Sarah Summers

The Project

This Fellowship addressed the need for legal representation for survivors of human trafficking in Colorado. This Fellowship allowed Colorado Legal Services to accept at least 15 additional cases beyond its usual rate each year and provided survivors of trafficking with no-cost, culturally competent legal representation. This project increased the ability of the Colorado legal community to serve survivors of trafficking. 

Sarah’s project provided direct legal representation, legal information and legal advice to meet the needs of trafficking survivors, including: applications for Continued Presence, T nonimmigrant status (“T Visas”), other immigration services for survivors of trafficking, victim’s rights advocacy, civil litigation, assistance obtaining benefits, sealing of criminal records and rectifying identity theft. 

Sarah has dedicated her career to work exclusively with victims of human trafficking and other crimes. She is passionate about providing equal access to legal services to residents of Colorado, particularly those who have experienced human trafficking. Her experience includes providing legal information, advice, and direct representation to survivors of in the areas of immigration, protection orders, victim’s rights enforcement and housing. In addition, Sarah has a great understanding and appreciation of the importance of trauma-informed representation and cultural sensitivity in working with survivors of trafficking. 

The Project

First, many military members suffer from Post-Traumatic Stress Disorder (“PTSD”) and Traumatic Brain Injury (“TBI”) as a result of combat. Without proper treatment, continued service in the military can become impracticable. Eric advocated on behalf of the veteran to remove or change stigmatizing and unsubstantiated military discharge characterizations, particularly for combat veterans suffering from PTSD and TBI. Second, many financially vulnerable Texas veterans seek to alleviate financial woes by turning to short-term loans offered by payday lenders. Eric advocated on behalf of those who are victims of deceptive trade practices by predatory lenders.

Justice that is not within the reach of all cannot be blind in application to any. It is social justice that demands the corridors remain open. To that end, I strive.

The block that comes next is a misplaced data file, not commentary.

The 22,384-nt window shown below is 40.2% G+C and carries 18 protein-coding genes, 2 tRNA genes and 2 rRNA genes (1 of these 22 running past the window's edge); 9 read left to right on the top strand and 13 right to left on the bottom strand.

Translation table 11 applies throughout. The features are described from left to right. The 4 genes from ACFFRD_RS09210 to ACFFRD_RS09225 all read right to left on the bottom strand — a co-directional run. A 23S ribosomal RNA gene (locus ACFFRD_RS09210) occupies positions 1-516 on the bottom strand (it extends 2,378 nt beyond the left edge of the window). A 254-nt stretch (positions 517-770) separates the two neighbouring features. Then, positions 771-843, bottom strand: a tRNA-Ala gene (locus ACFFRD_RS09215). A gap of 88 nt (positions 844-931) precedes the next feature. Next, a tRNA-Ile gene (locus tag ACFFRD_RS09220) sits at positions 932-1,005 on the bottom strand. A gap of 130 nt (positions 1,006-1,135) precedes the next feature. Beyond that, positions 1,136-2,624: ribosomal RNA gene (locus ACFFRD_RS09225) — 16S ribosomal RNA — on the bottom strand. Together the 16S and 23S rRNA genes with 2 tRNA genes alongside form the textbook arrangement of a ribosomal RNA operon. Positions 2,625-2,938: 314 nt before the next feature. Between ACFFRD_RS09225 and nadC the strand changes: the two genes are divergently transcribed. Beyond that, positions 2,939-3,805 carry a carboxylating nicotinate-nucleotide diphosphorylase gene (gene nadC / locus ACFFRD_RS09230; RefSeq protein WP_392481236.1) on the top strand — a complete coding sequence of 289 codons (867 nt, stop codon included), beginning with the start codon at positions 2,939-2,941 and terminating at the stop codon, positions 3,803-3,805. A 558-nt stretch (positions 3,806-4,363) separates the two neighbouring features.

Eric Marfin /
Equal Justice Works Fellow

The Project

Alyssa advocated and provided legal assistance for the educational rights of homeless students in Chicago and the surrounding suburbs through outreach, community education and direct representation.

Homeless students face significant obstacles in accessing education, forced to transfer schools numerous times, and an inability to get transportation to school. The suburbs of Chicago have seen a dramatic increase in poverty rates that accounted for almost half the statewide increase. Due to the needs and demand the Law Project’s ability to serve suburban homeless students and ability to serve students trying to access selective enrollment schools and preschools is limited.

Fellowship Highlights

In the past two years, Alyssa has:

  • Conducted 42 trainings about educational rights for homeless youth at schools, shelters, townships, youth service providers and transitional housing programs
  • Assisted 124 students with immediate enrollment in school, access to transportation services to and from school, preschool programs, financial aid, fee waivers and credit recovery
  • Distributed over 31,596 informational materials on educational rights for homeless youth and children throughout Chicago and the surrounding suburbs
  • Attended 58 community outreach events and back to school fairs where she engaged with community members and school personal

What’s Next

Now that the Fellowship is complete, Alyssa plans to continue her project’s work as the Education Attorney at the Chicago Coalition for the Homeless. Alyssa will continue to advocate for the educational rights of homeless students in Chicago and the surrounding suburbs with an emphasis on access to preschool and option schools including selective enrollment, charter and magnet schools.